Is there a difference in retirement planning for men and women?

5 minute read

The question of whether there is a difference in retirement planning for men and women is both relevant and complex. It hinges on various factors, including longevity, income disparities, investment strategies and the impact of social security and pension benefits.

Understanding the potential differences enables you to tailor your retirement strategies to meet your unique needs effectively. Recognizing these differences is the first step toward achieving a secure and comfortable retirement for both men and women.

Longevity and life expectancy

Women generally have longer life expectancies

It’s a well-established demographic fact that women, on average, live longer than men. This longevity gap has been attributed to a combination of biological, behavioral and social factors.

Biologically, women are predisposed to certain genetic advantages contributing to longer life spans. Behaviorally, men are more likely to engage in risky behaviors and have higher rates of smoking and alcohol consumption. Socially, women often have stronger social networks that contribute positively to their mental and physical health.

Impact on retirement planning

Firstly, an extended lifespan necessitates a larger retirement fund to cover additional years of living expenses. This challenge is compounded inflation, which can erode the purchasing power of retirement savings over time.

Secondly, as women live longer, there’s a higher probability they will require long-term care services at some point. Planning for these potential costs becomes an essential component of a comprehensive retirement strategy.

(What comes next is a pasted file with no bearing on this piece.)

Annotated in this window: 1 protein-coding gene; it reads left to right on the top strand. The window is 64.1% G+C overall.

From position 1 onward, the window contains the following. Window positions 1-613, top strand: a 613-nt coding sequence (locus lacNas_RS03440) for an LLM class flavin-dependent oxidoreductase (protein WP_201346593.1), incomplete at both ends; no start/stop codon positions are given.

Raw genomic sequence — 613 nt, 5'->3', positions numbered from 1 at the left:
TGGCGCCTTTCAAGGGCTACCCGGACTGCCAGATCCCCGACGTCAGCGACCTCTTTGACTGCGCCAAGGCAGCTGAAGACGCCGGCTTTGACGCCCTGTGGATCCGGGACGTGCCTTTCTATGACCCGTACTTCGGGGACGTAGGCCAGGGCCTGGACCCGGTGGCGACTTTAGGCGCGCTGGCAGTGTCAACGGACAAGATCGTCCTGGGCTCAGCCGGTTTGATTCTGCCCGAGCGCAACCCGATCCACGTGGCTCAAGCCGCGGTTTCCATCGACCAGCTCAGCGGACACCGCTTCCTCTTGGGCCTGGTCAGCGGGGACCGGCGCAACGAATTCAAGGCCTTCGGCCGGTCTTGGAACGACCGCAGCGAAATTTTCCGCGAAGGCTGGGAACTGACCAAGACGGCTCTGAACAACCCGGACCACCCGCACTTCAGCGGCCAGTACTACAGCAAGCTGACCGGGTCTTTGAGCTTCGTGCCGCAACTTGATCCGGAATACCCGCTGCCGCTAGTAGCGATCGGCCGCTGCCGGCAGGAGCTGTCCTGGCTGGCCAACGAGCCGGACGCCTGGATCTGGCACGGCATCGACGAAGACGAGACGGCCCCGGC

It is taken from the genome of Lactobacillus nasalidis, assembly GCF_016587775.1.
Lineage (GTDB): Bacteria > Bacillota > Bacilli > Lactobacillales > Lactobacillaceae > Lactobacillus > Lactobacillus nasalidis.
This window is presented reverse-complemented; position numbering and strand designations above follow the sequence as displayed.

Finally, the sequence of returns risk is another consideration. This risk refers to the timing of investment returns, especially in the early years of retirement. Negative returns early in retirement can have a disproportionately adverse effect on the sustainability of withdrawals from a retirement portfolio. Given their longer life expectancies, women have a longer time horizon over which these risks could impact their retirement security.

Earning potential and income disparities 

Gender pay gaps and career progression

The gender pay gap is a persistent issue that reflects the difference in median earnings between men and women. This gap is influenced by a variety of factors, including but not limited to occupational segregation, where women are overrepresented in lower-paying sectors; gender biases in hiring and promotion practices; and the career interruptions women are more likely to experience due to caregiving responsibilities.

These factors not only affect women’s income levels but also their career progression opportunities, potentially limiting access to roles with significant earning potential and benefits, including retirement contributions.

Effects on retirement savings and future income

The implications of earning disparities extend far into retirement. And since retirement account contributions are often a percentage of income, the gender pay gap exacerbates the savings gap.

Social Security and pension benefits

Differences in Social Security benefits

Social Security benefits represent a foundational component of retirement income for many Americans. However, the amount of these benefits can vary significantly between genders due to differences in lifetime earnings, years worked, and the age at which benefits are claimed.

Since Social Security benefits are calculated based on an individual’s 35 highest-earning years, women, who may have lower lifetime earnings and fewer years in the workforce due to caregiving responsibilities or part-time employment, often receive lower benefits than men.

Moreover, the decision of when to claim Social Security benefits is crucial. Claiming benefits before reaching full retirement age results in permanently reduced benefits, while delaying benefits beyond full retirement age up to age 70 can significantly increase the monthly benefit amount.

Women, due to their longer life expectancy, have more to gain from delaying their benefits to maximize their monthly income, a strategy that requires careful planning and consideration.

Spousal and survivor benefits